Saturday, July 04, 2020

It is the Fourth of July

Today is July 4, which is a major day in the Studio Arrabbiata calendar,  maybe even more important than Mardi Gras or St Joseph's Day.  It marks both the start and the end of my biggest ever project, and in some places, the one I am best know for.

At the time I made it, a lot of people thought I was crazy. When my print professor learned of it that fall (he had the summer off) he told me I shouldn't tell anyone about it.  Why? Because then people would expect me to finish it.  Of course I would finish it- I said I would do a print a day from July 4th to July 4th, and if I say I'm going to do something, I do it.  (after I reorganized the print closet in the Allyn building, I had earned the reputation as "that guy who gets things done." )  As that year continued, we got the invitation to do an exchange exhibition with the University of Illinois, and word had gotten to Champaign that I was doing this huge project.  The professor covering print in those days wanted me to show the blocks, but not the prints, as the department we were exchanging with had painting and not printmaking, and it was thought that the blocks were more like painting.  I disagreed, thinking he blocks were more like sculpture, and the piece was about the prints.  At that point Joel spoke up and pointed out that if my piece was going to be shown, then they had to show work from Linn Nelson, the other full time print student that year, and I agreed with that.  Perhaps deciding that my piece was too important to lose, we got our way on that.  As the year was near its end, Joel changed his tune and suggested I do a whole 2nd year as well. I may be crazy, but not that crazy- the 366 prints were enough. I ended up printing two complete sets- the original proofs were used in my U of I show, and cleaner proofs in my MFA show in Carbondale.  I used those better proofs in the two other shows that exhibited the whole set- once at my current employer, and above, in Belmar.  Those two sets are the only ones that will be printed, as about half the blocks were destroyed by Hurricane Sandy. However, it you want to see all the prints, years ago I posted the whole project to the internet.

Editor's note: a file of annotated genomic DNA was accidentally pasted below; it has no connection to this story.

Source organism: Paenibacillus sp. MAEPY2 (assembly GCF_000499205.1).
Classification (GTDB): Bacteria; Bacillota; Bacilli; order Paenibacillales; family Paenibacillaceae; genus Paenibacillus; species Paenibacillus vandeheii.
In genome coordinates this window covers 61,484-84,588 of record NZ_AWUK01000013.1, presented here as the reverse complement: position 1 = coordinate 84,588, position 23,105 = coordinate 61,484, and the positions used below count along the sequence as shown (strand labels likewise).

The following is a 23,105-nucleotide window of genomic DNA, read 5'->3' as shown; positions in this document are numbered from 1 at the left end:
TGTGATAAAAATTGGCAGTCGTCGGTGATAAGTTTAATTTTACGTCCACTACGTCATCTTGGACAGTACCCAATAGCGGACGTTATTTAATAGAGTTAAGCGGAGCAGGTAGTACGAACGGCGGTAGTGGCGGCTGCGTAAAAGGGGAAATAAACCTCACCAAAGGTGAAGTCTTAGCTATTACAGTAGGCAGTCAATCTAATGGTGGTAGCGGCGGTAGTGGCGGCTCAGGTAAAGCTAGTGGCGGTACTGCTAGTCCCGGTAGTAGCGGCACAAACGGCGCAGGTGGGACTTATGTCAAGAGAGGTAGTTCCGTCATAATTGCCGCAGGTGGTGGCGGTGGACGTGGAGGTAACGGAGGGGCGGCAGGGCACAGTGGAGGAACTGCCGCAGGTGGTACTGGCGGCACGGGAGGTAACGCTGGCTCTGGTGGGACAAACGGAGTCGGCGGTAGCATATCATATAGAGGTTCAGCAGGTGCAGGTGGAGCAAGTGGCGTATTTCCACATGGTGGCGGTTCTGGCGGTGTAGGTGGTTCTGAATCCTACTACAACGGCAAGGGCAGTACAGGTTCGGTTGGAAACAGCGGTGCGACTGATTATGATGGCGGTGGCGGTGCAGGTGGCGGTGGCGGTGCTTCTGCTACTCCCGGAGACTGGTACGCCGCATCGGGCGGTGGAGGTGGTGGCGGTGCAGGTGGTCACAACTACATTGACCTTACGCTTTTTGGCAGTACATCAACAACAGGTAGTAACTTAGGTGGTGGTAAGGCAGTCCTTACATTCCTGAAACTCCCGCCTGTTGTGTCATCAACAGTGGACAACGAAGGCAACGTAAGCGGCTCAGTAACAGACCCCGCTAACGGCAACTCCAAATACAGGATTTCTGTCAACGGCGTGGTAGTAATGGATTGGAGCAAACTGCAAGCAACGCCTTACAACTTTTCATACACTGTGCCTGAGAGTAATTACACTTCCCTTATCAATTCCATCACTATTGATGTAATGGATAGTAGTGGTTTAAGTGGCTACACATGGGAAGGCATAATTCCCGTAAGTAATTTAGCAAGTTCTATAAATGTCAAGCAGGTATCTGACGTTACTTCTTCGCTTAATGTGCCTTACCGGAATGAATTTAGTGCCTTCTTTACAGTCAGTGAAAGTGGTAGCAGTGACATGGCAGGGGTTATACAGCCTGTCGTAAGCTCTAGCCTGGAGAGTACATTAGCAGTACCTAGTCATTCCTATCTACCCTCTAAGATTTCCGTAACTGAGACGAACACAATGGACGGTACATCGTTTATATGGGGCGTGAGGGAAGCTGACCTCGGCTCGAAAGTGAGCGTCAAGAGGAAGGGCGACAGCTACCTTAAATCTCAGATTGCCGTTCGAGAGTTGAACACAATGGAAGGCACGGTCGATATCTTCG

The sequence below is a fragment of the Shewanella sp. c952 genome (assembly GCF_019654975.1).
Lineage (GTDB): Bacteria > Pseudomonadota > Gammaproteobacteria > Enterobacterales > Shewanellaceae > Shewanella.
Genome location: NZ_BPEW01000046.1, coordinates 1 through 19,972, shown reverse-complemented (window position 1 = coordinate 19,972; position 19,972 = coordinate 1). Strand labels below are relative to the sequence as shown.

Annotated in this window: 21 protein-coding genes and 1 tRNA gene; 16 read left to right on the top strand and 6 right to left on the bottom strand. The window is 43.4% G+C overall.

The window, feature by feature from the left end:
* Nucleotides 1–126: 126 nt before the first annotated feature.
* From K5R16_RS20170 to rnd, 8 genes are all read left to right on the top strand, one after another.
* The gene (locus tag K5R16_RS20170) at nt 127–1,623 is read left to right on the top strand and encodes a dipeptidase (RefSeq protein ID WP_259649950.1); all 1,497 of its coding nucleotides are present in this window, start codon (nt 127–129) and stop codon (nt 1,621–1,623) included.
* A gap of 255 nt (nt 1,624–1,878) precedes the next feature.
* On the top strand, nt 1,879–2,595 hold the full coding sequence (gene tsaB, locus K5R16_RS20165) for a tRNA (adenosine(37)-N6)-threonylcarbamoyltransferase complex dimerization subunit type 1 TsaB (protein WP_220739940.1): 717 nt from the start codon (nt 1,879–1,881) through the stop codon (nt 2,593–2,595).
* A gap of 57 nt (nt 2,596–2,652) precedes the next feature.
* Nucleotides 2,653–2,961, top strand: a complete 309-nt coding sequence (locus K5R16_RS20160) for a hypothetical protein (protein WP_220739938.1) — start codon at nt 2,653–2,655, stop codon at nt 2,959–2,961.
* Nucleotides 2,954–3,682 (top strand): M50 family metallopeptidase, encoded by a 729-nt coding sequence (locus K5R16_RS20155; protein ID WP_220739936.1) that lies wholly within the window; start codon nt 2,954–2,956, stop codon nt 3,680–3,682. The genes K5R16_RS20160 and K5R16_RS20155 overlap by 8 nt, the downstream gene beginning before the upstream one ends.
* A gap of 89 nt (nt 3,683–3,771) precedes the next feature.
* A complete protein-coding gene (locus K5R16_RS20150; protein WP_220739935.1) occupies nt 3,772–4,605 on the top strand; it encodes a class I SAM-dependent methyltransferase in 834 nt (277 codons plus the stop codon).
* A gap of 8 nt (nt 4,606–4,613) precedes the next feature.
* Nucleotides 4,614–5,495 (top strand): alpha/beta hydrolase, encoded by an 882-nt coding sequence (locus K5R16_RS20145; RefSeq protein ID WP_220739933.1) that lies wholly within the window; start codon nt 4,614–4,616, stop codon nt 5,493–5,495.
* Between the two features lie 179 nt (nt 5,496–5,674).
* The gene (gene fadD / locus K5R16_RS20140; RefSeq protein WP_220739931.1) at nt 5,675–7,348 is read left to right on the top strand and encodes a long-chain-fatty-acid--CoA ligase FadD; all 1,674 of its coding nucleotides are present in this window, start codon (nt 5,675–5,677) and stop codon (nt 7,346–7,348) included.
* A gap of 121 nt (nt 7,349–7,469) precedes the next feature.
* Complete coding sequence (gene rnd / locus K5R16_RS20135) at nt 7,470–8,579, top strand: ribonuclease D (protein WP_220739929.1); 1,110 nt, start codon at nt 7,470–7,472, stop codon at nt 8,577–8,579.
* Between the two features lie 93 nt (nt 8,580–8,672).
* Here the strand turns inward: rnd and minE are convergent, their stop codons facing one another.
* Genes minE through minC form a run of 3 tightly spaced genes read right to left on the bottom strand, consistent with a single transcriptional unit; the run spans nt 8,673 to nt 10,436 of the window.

Things are a little weird this year.  Normally this is one of biggest days here at the shore, and having the day fall on the weekend is even bigger, but there are still may rules, regulations, and restrictions in place due to the pandemic, so it will not be the usual economic boon that is expected.  Which doesn't mean that visitors aren't still showing up in huge numbers.  I've seen the lines of cars emerging from the parkway road, many with out of state plates.  It was the main reason I didn't go to the Studio yesterday- I had the time, a project to work on, and the conditions in the basement weren't too bad the day before, but I just didn't want to deal with the crowds on the roads.  Getting from home to there means passing through several beach towns, always a challenge on summer weekends and during summer holidays.  I have no deadline on the current piece, so it can wait a few extra days.  There are no fireworks to see- most towns cancelled theirs, for fear of crowds or lack of sponsors I don't know. Restaurants and bars are mostly closed down.  Me, I will sit in front of my air conditioner and fan, and try to keep cool.  Maybe enjoy a beer from the fridge. 


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